Image Credit : Shutterstock

Chariot racing declined in significance in the Western Roman Empire following the fall of Rome, with the last known race held at the Circus Maximus in AD 549, organised by the Ostrogothic king, Totila.

According to a press statement by ARKIKUS, the circus is an elongated enclosure that accommodated up to 5,000 spectators, and measures 280 metres long by 72 metres wide.

Until now, only a handful of Roman circus’s are known in the northern half of the Iberian Peninsula, emphasising the importance of Iruña-Veleia during the Roman period.

The study also revealed a Roman street system, evidence of buildings with porticoed areas, and a linear feature indicating the route of the Ab Asturica Burdigalam.

Header Image Credit : ARKIKUS

Sources : ARKIKUS

This content was originally published on www.heritagedaily.com – © 2023 – HeritageDaily

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Archaeology

Archaeologists make new discoveries at Bodbury Ring hillfort

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Bodbury Ring is a univallate hillfort, strategically located at the southern tip of Bodbury Hill in Shropshire, England.

Hillforts in Britain are known from the Bronze Age, but the main period of hillfort construction occurred during the Celtic Iron Age.

Hillfort fortifications follow the contours of a hill and consist of one or more lines of earthworks or stone ramparts, with stockades or defensive walls, and external ditches.

Archaeologists from Time Team and the Universities of Chester and York, recently conducted a study of Bodbury Ring using light detection and ranging (LiDAR).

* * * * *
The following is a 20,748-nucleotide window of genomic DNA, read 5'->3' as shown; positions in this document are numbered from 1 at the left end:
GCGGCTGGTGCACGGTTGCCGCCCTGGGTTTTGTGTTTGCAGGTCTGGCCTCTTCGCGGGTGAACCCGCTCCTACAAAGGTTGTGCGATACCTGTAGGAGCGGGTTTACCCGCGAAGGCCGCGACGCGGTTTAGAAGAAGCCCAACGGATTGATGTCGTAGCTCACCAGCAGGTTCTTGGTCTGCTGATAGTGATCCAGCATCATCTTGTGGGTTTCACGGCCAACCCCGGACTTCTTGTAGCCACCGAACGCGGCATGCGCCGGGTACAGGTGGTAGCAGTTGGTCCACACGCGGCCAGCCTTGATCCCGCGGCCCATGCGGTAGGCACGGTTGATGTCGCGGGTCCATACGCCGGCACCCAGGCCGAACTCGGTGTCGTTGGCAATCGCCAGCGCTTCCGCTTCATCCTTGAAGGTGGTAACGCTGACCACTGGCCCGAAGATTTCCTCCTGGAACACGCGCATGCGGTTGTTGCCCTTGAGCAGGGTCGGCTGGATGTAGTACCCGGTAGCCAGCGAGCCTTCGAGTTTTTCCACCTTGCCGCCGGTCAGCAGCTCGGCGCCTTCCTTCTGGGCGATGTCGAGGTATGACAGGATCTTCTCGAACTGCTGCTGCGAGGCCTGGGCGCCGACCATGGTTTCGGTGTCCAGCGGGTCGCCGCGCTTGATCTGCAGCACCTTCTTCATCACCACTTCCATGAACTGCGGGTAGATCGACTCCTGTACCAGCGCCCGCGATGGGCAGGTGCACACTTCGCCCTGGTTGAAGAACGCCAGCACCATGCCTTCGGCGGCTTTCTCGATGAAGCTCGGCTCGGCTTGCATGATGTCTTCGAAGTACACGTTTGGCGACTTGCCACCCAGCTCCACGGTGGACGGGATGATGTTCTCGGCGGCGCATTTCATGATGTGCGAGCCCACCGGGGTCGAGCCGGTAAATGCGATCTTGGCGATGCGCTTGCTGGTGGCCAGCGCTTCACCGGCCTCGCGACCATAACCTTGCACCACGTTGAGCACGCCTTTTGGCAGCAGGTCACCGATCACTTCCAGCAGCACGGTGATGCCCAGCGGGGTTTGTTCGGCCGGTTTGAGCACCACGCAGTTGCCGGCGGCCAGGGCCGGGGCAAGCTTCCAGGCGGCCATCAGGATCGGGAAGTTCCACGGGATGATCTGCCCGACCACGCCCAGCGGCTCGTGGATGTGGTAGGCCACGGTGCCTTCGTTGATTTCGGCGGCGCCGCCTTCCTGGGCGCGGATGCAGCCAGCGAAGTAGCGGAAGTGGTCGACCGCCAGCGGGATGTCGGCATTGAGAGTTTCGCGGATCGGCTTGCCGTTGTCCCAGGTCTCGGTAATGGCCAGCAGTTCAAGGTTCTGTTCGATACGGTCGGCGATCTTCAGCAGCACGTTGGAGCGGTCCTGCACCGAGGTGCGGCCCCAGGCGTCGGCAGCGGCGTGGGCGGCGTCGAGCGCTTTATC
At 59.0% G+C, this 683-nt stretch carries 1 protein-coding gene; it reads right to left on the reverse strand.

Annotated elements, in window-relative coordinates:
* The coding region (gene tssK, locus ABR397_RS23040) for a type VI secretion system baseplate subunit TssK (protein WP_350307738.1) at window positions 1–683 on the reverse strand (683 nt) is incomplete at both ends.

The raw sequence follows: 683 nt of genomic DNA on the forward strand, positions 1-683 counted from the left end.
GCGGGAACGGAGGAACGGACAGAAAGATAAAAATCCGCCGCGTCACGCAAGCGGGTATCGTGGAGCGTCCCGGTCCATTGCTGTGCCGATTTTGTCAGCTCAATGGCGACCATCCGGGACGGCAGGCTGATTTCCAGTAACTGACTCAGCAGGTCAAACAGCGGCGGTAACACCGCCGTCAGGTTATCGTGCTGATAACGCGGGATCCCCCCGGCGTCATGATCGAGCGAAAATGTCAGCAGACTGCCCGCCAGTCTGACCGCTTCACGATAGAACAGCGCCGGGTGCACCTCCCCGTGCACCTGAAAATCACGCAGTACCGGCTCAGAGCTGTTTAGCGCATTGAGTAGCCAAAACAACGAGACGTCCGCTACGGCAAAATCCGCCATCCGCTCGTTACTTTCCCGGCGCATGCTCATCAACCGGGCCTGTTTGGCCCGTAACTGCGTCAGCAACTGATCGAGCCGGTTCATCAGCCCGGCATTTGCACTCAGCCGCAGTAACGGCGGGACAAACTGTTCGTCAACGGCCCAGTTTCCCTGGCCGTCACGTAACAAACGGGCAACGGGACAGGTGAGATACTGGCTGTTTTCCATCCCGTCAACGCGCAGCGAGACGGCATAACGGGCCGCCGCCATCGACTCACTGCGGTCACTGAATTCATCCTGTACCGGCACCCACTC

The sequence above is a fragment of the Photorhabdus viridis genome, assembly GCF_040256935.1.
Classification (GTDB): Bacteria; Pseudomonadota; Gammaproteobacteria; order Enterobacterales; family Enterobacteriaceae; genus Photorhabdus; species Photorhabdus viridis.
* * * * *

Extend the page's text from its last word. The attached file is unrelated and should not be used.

Light Detection and Ranging (LiDAR) is a remote sensing technique that employs pulsed laser light to measure distances to the Earth. By analysing variations in the return times and wavelengths of the laser pulses, this method can generate a detailed 3-D digital map of the landscape.

The study has revealed that Bodbury Ring is six times larger than previously thought and is part of a much larger hillfort which enclosed the entirety of the ridgetop on Bodbury Hill. This larger hillfort shares some characteristics with examples known to have originated in the Late Bronze Age.

Professor Ainsworth from Time Team said: “The earthworks of Bodbury Ring, it seems, were constructed to form a small, more easily defended fort at the southern tip of the original hillfort, possibly in the Middle Iron Age.”

“This prehistoric ‘downsizing’ may have resulted from increased tension in the region, reflecting possible changes in the geopolitical landscape of the times. Close by, on the northern side of Bodbury Hill, the remains of a probable Roman Iron Age enclosed settlement have also been identified for the first time,” added Professor Ainsworth.

Header Image Credit : University of Chester

Sources : University of Chester

This content was originally published on www.heritagedaily.com – © 2023 – HeritageDaily